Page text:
For 14 years the San have been assisted by the South African San Institute (SASI), which has launched numerous projects to improve the San’s economic situation and to build up personal and communal independence and self-reliance. When SASI started its support, particularly for the ‡Khomani San’s land claim, the political climate for such demands, nationally and internationally, was exceptionally favourable. Indigenous rights movements which had developed first in North and then in Latin America some decades before, started organizing themselves on an international level and had begun to identify themselves as global indigenous communities. Indigeneity as a concept entered into the international discourse, and indigenous rights were acknowledged by the UN and other international institutions.
The South African San Institute-SASI has its roots in the formation of the Working Group of Indigenous Minorities in Southern Africa (WIMSA) . In the 1980s and the early 1990s, development programmes were initiated for the San in Botswana and Namibia. Through a series of meetings, the San realised the need for regional organisation and established WIMSA. As part of a South African initiative to secure basic human rights for San people, a support organisation-SASI- was established, becoming a Trust in April 1996. A study undertaken shortly thereafter revealed the extent and nature of the struggles that the San were facing and highlighted the need for organisational support. SASI was formed to implement programmes in three areas: legal support and advocacy, culture and heritage and language, and tourism through the development of income generation projects.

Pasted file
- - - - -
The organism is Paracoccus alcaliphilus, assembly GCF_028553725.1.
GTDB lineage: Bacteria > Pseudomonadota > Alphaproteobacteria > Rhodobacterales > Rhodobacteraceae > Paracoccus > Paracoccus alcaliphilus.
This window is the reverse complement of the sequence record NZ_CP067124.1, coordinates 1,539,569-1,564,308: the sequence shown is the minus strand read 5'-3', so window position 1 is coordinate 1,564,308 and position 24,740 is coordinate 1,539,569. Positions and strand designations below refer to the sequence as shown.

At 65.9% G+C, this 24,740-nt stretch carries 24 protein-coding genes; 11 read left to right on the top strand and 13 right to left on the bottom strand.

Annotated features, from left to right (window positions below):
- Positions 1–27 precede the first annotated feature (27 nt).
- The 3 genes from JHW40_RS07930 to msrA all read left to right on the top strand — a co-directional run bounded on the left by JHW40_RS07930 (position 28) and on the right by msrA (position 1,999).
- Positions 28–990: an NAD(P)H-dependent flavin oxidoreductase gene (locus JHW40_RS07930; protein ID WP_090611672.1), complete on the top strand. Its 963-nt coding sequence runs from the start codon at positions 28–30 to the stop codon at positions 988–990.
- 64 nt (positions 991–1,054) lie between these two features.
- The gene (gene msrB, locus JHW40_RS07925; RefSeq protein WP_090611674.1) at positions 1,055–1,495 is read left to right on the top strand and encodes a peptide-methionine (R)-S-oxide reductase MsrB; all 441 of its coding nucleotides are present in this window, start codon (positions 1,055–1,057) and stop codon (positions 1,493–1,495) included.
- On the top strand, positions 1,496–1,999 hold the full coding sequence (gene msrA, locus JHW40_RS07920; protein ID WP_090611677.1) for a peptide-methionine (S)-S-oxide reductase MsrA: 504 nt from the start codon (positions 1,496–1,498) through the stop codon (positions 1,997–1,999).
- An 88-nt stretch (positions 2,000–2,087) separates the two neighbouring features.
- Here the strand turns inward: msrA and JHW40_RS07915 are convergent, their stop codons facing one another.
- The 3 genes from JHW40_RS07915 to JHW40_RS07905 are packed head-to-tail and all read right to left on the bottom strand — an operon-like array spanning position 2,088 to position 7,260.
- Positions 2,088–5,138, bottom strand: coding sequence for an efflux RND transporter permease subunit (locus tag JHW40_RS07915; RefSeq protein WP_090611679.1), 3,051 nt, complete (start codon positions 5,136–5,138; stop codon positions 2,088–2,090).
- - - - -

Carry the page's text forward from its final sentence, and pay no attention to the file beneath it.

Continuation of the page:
As part of the Kuru Family of Organisations-KFO , SASI works at national and regional level (legal and advocacy support programme) through the creation of multi-disciplinary development projects.